The gold standard is one major reason why the Great Depression spread to other countries. The gold standard is a system whereby a country’s local currency value is directly linked to gold. The major countries of the world then coordinated their interest rate policies around this gold standard. In the 1920s many countries abandoned the gold standard due to high levels of debt as a result of the war – to increase money supply.
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After the stock market crash both the U.S. and Great Britain abandoned the gold standard and continued to increase money supply. This flooded the market with fiat currency which brought a welcome relief for consumers. Many believe the gold standard caused the Great Depression but it was in fact the rejection of the gold standard that lead to the larger systemic effect. A comparison between the 19th century (largely under the influence of gold) and 20th century (fiat currency), there is a clear distinction between the flourishing economic environment in the 19th century relative to the higher frequency of economic issues in the 20th century.
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The gold standard was an anchor for markets and business at the time which contained guidelines and rules to adhere to. In my opinion, without the gold standard banks and business had more autonomy which essentially subsidized to the Great Depression.
How was the Great Depression Resolved
There are differing views on how the U.S. managed to climb out of the recession but three shared arguments continue to remain at the forefront of debate.
President Herbert Hoover
It is common to view the contribution of President Hoover as detrimental since the stock market crash of 1929 occurred under his watch. He alsosigned into effect the Smoot-Hawley Tariff Act– essentially starting a trade war between the U.S. and Europe. However, there were several actions implemented by President Hoover that laid the foundation for President Franklin D. Roosevelt’s ‘New Deal’ policies enacted in the 1930s. Some of these measures included:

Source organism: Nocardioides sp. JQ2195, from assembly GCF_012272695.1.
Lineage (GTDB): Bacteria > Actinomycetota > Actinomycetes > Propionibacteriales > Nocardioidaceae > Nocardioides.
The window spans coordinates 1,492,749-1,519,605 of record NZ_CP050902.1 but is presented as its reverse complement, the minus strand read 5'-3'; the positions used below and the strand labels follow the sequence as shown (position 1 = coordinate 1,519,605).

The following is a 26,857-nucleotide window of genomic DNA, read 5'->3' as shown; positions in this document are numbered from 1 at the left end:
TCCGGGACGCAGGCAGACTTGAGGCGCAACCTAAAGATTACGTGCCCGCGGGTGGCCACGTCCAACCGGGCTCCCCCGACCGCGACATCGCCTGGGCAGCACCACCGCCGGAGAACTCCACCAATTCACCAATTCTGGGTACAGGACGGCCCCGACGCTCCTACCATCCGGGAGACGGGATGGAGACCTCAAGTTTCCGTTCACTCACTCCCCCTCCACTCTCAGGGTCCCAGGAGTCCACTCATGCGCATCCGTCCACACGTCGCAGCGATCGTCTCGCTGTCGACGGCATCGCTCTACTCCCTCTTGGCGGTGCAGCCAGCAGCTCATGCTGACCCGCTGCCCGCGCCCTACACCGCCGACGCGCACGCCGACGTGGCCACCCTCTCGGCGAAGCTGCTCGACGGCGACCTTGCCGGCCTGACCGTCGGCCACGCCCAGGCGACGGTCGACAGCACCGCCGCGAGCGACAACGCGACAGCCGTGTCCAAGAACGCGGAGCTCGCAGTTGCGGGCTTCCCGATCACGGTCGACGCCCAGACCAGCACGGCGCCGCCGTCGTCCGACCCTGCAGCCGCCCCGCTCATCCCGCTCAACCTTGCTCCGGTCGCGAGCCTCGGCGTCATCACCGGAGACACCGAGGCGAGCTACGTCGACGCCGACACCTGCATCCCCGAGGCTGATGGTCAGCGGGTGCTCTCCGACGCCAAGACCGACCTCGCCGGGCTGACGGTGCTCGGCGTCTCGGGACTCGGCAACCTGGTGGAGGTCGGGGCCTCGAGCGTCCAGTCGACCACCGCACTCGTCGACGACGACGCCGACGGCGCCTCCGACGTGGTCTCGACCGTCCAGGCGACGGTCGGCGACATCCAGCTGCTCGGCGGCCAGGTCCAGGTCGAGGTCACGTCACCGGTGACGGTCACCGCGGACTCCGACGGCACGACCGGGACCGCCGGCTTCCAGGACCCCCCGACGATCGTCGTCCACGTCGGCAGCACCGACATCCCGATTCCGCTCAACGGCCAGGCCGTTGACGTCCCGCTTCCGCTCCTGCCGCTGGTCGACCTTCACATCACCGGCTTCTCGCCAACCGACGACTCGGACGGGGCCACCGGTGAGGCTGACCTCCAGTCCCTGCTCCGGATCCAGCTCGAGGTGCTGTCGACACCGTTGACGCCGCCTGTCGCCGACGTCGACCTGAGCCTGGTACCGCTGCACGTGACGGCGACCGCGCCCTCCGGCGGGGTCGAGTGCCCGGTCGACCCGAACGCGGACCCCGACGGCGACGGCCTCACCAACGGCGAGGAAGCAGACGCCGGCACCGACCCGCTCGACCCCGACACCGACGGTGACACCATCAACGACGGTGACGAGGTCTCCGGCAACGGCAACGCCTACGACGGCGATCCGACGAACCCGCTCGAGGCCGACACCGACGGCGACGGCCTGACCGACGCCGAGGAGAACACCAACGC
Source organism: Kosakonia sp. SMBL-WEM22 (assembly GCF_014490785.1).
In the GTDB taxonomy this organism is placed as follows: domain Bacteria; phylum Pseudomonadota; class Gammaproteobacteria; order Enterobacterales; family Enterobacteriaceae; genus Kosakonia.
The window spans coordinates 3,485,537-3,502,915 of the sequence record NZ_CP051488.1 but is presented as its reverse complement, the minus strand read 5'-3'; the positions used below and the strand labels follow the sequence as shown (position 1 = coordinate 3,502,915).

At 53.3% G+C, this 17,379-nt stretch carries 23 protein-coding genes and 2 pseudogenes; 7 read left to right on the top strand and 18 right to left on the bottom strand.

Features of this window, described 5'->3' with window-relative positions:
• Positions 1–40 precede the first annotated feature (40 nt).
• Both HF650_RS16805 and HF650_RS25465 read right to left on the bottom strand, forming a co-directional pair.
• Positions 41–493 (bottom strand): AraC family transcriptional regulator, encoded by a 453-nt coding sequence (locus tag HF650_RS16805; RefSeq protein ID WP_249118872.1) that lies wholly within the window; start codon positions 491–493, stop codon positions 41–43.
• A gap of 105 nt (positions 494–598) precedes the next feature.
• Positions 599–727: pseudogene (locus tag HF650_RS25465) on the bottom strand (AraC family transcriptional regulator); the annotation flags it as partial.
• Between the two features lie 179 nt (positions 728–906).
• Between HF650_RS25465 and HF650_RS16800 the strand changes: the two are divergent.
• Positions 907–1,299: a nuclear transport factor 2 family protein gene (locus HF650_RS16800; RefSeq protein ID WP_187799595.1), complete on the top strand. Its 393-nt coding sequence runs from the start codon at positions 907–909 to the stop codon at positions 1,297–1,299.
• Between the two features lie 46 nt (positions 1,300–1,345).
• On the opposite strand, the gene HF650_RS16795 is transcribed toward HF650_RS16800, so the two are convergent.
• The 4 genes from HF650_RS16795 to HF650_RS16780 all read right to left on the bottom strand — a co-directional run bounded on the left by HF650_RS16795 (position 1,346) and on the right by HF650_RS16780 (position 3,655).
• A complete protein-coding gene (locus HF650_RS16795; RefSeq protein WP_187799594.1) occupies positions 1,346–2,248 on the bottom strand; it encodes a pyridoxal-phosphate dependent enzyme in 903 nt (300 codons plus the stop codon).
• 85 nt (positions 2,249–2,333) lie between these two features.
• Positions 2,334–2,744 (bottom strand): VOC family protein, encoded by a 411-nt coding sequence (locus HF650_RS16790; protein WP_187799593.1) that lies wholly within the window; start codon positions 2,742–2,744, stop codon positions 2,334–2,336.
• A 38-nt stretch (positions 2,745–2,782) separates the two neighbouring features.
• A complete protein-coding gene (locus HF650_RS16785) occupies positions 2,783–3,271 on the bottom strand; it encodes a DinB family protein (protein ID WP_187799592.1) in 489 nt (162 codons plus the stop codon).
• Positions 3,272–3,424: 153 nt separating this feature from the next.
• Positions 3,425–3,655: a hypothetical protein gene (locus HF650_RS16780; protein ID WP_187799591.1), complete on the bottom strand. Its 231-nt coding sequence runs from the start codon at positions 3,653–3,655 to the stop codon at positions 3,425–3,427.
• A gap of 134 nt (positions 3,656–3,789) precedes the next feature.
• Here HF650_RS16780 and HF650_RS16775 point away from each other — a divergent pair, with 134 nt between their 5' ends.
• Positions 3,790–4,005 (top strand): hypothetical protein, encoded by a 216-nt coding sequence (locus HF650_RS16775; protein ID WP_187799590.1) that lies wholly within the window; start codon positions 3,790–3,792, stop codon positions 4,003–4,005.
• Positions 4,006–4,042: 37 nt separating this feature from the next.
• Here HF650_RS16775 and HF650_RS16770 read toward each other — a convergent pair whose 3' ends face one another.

- Increase in agricultural subsidies.
- Hoover Dam funding.
- Glass-Steagall Act of 1932 – restricted actions of commercial banks.
President Franklin D. Roosevelt: The New Deal
The New Deal refers to a set of policies that greatly extended the federal government’s influence and function in the economy to address the Great Depression. There were two parts to the New Deal colloquially known as:
The First New Deal – This was the first action taken by the newly elected President in the midst of severe economic affliction. Initial focus was on unemployment, industry, the stock market and banking. Some of the laws include but are not restricted to:
- Securities and Exchange Commission (SEC)
- The Civilian Conservation Corps (CCC)
- The Federal Deposit Insurance Corporation (FDIC)
- The Federal Emergency Relief Act (FERA)
- The National Recovery Act (NRA)
- The Agricultural Adjustment Act (AAA)
The Second New Deal – This subsequent chapter of the New Deal attempted to give more emphasis to the labor market as well as longevity of the financial system and security for U.S. citizens. A few noteworthy pieces of legislation during the Second New Deal comprise:
- The Social Security Act.
- The Works Progress Administration (WPA).
- Fair Labor Standards Act.
- The Wagner Labor Relations Act.
The overall essence of the New Deal took into account increased spending in order to stimulate the economy. This being said, the Supreme Court prevented numerous New Deal proposals from taking effect, which put a hamper on President Roosevelt’s strategy.
End of World War II
The end of World War II marked the end of The Great Depression for many academics and scholars as pre-WWII data may have been somewhat distorted. For example, unemployment and GDP figures greatly improved during the war but did not echo in standard of living which remained poor. Unemployment figures looked promising purely due to millions of Americans joining the army. GDP improved thanks to an increase in production of military equipment. The increase in spending diverted funds from the private sector toward government production (military).
Once the war ended, millions of soldiers returned into the economy while government spending dropped. Many expected a restored recession but the economy flourished with lesser government spending as creativity prospered.